Bored and Waiting for the Night
It was early Spring in 2020. I looked through my window at the open canvas and wondered what the Sun would paint tonight. A few low-lying clouds in the West streaked across an otherwise clear sky. I had a feeling this would be a gorgeous night for photography.
I tossed my bike and camera gear into the trunk of my car and sped off to my secret spot. I refer to it as the North Jetty, and it’s the furthest point on Ferguson Rd. on Iona Island in Richmond, BC. From the parking lot, you can either walk or bike. My preference is the latter as there is some distance to cover to reach one of my favorite places to shoot nighttime photography.
It’s still early in the year, and I had only recently bought my tripod, and thus eager to gain more experience. With all the camera gear packed and strapped to the bike, I rode at top speed over the dirt and rock-covered trail. I considered this my daily exercise, so why not spin the crank with some urgency?
About 15 minutes later, I arrived at a clearing, and the dirt path gave way to sand, patches of green/yellow grass, and logs of all shapes and sizes. Like a clown, I attempted to continue riding, but the wheels spun in the sand until I decided to disembark. With all my might, I pushed the bike over the logs and through the soft powder dirt until I reached the foreshore of the beach. The wet-packed sand allowed me to mount the bike and ride a steady pace toward the setting Sun. After several minutes of peddling, I parked my 4×4 against a log and prepared for the evening photography lesson.
Night, Camera, Action!
With the camera mounted on the tripod, I marched from one spot to another on the narrow jetty, like a roman soldier masquerading across a new frontier. I experimented with various settings, including; slow shutter speed, super low ISO of 50, low angles, etc. Before I knew it, almost two hours had passed, and the Sun was already below the horizon. It was in the final stages of saying good night by throwing its last can of light rays onto the clouds. The canvas was now complete.
As darkness fell, I decided now was the time to call it quits and head home. It was challenging to distinguish which log I had parked the bike against, as they all looked the same in the dark. I finally saw the outline of the bicycle, but I could not spot my camera bag. With the phone light on, I looked all around logs in case it had fallen over. I walked to the last shooting spot before turning off the camera, and still nothing. Strange indeed, I could not locate it anywhere, as if the night had swallowed it. I was perplexed.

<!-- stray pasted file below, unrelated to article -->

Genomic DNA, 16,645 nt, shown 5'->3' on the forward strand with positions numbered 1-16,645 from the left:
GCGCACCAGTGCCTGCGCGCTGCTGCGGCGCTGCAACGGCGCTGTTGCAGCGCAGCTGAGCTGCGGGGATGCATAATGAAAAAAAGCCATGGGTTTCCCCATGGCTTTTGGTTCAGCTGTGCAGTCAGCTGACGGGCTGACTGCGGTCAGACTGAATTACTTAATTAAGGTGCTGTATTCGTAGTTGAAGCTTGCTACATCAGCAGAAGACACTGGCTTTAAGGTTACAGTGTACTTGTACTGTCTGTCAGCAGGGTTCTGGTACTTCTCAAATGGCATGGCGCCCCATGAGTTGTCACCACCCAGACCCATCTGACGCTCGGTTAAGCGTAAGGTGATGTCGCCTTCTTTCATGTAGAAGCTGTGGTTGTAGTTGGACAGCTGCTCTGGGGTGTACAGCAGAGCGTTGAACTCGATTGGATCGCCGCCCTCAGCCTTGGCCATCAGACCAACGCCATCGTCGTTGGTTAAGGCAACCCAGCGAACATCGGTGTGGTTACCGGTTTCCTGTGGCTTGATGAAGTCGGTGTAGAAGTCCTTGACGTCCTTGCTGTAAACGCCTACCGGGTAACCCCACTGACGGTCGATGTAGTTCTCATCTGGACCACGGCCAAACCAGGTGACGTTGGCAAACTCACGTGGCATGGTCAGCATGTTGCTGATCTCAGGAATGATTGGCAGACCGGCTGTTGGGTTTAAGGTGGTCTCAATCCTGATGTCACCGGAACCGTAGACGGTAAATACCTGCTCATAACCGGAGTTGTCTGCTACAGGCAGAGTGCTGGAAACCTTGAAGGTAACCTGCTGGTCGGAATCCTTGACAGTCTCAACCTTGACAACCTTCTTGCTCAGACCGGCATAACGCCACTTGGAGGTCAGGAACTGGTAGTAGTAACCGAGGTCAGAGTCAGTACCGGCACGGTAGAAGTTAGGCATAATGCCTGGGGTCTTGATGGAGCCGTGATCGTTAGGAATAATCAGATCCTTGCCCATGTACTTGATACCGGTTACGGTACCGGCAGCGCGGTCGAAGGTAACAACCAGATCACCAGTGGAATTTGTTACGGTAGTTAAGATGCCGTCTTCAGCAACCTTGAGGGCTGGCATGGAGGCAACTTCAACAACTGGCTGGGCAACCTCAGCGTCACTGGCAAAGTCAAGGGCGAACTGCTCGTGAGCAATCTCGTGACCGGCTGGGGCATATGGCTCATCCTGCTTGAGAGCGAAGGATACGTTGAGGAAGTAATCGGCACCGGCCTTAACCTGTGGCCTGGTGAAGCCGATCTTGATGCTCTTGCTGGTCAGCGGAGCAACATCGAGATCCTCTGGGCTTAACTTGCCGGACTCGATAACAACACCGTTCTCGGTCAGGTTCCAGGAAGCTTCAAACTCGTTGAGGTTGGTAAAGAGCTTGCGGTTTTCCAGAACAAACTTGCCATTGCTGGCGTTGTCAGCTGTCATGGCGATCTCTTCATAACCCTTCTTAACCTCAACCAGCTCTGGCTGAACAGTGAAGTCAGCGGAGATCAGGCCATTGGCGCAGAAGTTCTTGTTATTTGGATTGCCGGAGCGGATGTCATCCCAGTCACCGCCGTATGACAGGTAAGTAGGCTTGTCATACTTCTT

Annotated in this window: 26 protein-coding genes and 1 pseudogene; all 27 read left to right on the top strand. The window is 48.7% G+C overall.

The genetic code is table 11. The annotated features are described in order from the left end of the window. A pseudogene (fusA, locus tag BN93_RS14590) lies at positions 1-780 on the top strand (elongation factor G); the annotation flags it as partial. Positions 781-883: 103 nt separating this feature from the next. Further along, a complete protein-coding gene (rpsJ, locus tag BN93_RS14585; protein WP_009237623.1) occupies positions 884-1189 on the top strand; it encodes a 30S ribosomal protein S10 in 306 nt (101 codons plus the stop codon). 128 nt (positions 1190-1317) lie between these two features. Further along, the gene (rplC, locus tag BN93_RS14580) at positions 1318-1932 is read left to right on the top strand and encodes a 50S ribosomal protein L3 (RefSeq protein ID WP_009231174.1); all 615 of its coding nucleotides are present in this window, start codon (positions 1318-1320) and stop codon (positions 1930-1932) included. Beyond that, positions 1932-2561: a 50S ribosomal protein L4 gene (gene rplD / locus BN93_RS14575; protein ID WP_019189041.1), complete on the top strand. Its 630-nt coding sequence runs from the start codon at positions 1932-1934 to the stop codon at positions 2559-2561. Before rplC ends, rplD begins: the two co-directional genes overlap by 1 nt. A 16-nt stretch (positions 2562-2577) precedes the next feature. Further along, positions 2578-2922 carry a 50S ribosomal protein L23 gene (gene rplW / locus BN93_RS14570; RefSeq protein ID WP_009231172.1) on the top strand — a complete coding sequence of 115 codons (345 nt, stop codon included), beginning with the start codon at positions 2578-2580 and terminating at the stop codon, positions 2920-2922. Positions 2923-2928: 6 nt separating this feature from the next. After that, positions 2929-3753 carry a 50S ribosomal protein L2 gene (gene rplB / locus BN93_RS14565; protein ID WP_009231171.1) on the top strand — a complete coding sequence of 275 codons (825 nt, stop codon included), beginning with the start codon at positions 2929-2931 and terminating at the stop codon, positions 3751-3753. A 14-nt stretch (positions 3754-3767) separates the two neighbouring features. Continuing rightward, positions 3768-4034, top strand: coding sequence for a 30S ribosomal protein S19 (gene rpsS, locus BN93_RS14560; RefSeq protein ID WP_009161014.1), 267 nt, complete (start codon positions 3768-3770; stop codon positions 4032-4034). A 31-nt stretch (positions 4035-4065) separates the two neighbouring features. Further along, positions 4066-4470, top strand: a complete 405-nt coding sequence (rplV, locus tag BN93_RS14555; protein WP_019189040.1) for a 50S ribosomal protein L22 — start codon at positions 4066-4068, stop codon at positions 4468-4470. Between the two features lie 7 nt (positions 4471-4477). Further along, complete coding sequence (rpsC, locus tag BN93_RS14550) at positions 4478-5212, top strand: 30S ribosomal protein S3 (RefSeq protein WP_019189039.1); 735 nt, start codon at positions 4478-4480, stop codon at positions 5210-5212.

Where's the Camera Bag? Oops!
In my excitement to learn photography in an open classroom with mother nature as my teacher, I must have removed the camera bag from my back and set it down somewhere. With the light disappearing quickly, I thought about organizing several logs on the ground as markers and returning in the morning to continue the search. I performed a monetary calculation of the items inside the bag, including the 3 ND filter set, remote, etc., then changed my mind, as it was a bit too much to lose. I said to myself, “Let’s calm down and refocus.” Then backtracked my movement to when I first arrived and the various spots I photographed. Using the handy phone light, I quickly retraced my steps to the exact area where I had removed the bag. “There you are? and a big Yahoo!!!” I shouted out loud.
The Take Away
With the camera safely stowed in the bag, I grabbed the bike and rode back along the foreshore. In one hand was the phone acting as headlight, while the other held the handlebar tightly. One sudden turn to the right meant falling and getting wet with the ocean water. Once I reached the dirt trail, I rode carefully but quickly. The path was hard to see, with the phone light bouncing like a ball. At the same time, there was some urgency to make it to the parking lot before the parking lot gate closed for the night. Meanwhile, I had worked up another sweat.
Once back in my vehicle and driving home, I wondered what could be changed for the next nighttime outing. My first thought was to invest in a light for the bike and be more mindful of where I put my gear. Oddly enough, I still fumble through all my pockets to locate the camera lens cap every time, especially when I know it should be in the same one.
It was another one of those early moments of learning photography. To be a photographer, sometimes you need to remember more than just the camera settings. Also, don’t forget the time, as it will disappear very quickly, especially when you are having fun. Until next time, safe shooting.